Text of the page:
Microplastics are defined by the National Oceanic and Atmospheric Administration (NOAA) as “small plastic pieces less than five millimeters long.” In a study published this Thursday, microplastics have been discovered for the first time in 80% of tested human blood samples. Other studies have found microplastics in human lung tissue and placentas. Studies on mice have found that microplastics in their system have affected their pregnancies by inducing spontaneous abortions (also known as miscarriges), embryo reabsorption, reducing uterine bloodflow and disturbing maternal-fetal immune balance. The prevalence of plastic use and subsequent entry of microplastics into organ systems is an emerging issue that has been the cause for increased concern surrounding the lasting effects of plastics on health. With Women’s History Month wrapping up, it is important to address the role gender inequality plays in women’s exposure to microplastics.
Though plastic can be found nearly every place on Earth and poses a health risk to all, those who menstruate are especially at risk of suffering negative health consequences of plastic use and pollution. Polycystic ovarian syndrome (PCOS) is an endocrine disorder that can lead to serious complications and lifelong debilitating conditions; it is also a common cause of infertility, and is estimated to affect roughly one in ten women.
Bisphenol A (BPA) is an industrial compound used for adding durability to polycarbonate plastics. Examining the link between BPA and endocrine disruption, one study found higher levels of BPA in women with PCOS and an association between BPA and elevated androgens like testosterone and androstenedione. This study pointed out that BPA could be playing a role in disrupting human hormonal and reproductive systems.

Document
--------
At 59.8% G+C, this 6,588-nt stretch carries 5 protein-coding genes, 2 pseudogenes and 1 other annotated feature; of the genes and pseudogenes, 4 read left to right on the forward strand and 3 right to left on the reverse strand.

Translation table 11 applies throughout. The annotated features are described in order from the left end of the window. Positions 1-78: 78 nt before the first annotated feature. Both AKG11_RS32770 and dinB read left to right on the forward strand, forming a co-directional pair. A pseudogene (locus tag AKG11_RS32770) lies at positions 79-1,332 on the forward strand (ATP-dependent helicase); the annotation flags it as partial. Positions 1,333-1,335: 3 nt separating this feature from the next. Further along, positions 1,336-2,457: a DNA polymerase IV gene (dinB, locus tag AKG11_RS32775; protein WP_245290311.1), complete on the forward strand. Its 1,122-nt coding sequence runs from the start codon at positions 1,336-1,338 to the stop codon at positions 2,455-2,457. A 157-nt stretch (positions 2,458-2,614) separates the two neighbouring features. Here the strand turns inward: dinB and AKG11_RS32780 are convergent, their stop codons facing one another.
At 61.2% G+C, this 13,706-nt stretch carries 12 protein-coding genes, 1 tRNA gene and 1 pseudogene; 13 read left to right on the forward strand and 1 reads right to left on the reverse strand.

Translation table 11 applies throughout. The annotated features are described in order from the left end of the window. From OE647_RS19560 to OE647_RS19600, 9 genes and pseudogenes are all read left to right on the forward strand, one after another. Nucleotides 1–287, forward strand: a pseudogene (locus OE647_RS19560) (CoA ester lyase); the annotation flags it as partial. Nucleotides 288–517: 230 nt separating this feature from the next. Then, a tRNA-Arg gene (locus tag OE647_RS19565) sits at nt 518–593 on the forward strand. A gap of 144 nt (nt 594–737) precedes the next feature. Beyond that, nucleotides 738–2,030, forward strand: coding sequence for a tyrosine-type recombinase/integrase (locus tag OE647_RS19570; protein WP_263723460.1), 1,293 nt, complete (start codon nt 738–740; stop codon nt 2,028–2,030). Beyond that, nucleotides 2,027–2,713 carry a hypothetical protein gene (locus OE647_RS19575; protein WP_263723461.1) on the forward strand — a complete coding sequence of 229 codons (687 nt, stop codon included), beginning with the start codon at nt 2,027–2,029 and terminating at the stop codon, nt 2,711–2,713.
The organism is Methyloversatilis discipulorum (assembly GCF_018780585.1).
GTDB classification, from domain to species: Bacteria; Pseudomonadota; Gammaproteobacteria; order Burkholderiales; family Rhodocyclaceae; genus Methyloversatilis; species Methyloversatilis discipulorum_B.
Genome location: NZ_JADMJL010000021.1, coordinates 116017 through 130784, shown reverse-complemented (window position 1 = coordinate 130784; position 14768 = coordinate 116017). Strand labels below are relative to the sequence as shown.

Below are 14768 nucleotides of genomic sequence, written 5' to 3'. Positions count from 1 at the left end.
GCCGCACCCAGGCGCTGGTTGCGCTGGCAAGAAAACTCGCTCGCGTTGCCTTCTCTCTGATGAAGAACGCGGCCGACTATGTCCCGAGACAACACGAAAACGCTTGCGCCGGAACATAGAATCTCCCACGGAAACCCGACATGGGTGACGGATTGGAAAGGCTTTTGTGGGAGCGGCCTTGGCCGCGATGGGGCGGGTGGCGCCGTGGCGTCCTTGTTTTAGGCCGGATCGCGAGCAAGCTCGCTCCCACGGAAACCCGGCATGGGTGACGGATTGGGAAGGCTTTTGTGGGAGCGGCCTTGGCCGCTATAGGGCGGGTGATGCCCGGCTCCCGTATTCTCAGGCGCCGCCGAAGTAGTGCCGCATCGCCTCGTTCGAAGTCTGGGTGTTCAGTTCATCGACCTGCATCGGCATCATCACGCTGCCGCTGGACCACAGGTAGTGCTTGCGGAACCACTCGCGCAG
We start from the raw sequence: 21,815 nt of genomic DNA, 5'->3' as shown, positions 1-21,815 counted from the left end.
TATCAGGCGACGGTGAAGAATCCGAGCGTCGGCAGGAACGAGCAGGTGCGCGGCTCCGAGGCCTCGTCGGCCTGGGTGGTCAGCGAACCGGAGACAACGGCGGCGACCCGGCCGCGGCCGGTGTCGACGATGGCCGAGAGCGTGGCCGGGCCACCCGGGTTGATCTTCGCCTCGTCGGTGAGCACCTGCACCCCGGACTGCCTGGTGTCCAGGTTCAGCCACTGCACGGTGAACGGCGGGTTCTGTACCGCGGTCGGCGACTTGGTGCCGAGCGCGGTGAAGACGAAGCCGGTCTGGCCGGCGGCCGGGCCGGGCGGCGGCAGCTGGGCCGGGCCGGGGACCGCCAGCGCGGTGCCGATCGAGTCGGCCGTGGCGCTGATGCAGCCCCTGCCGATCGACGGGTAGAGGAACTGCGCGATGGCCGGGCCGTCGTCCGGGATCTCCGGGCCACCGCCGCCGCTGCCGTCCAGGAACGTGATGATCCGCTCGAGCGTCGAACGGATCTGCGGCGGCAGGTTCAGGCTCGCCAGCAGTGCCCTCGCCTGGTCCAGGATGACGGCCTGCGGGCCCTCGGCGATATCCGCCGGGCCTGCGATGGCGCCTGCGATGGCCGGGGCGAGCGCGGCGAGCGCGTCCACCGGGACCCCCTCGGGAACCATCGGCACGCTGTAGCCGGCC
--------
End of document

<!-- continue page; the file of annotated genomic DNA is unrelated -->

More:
Another study found evidence that suggests exposure to endocrine disrupting chemicals (EDCs) such as BPA can have transgenerational effects, showing increased incidence of PCOS-like symptoms in animal models with EDC exposure generations earlier, despite no direct exposure to the affected animal itself. We are already observing the consequences of EDC exposure in children with an increased occurrence of precocious puberty, particularly in girls.
Many of the gendered attitudes toward health, appearance and domestic roles create more opportunities for women to be exposed to these harmful compounds in beauty, personal care and cleaning products. Items that are specifically marketed toward women are also more likely to create or contain microplastics than men’s products, like cosmetics with glitter or plastic disposable hygiene products.
Menstrual products in particular are a significant source of menstruators’ disproportionate exposure to EDCs. These products have been found to frequently contain harmful chemicals such as phthalates, parabens and bisphenols, and it is even more troubling when one considers the frequency and manner of how these products are used. When these products come into direct contact with areas that have high transdermal properties for cumulative months out of the year, it’s no wonder menstruators have higher EDC levels.
Additionally, women also occupy the majority of the informal plastics value chain as waste pickers and sorters. As women tend to carry a higher proportion of body weight in fat than men, this means that those with the least regulated exposure to plastics are also those with the greatest potential for bioaccumulation of EDCs.
Further, less is generally understood about women’s biology and healthcare as compared to men’s. While the consequences of plastic exposure are not exclusive to women, they face further risk as research on women’s bodies are often under-pursued.
In mitigating the harmful effects of exposure to plastics and the generation of microplastic pollutants, it is imperative to take an equitable approach that pays attention to gender disparities and their role in distributing risk amongst the global population.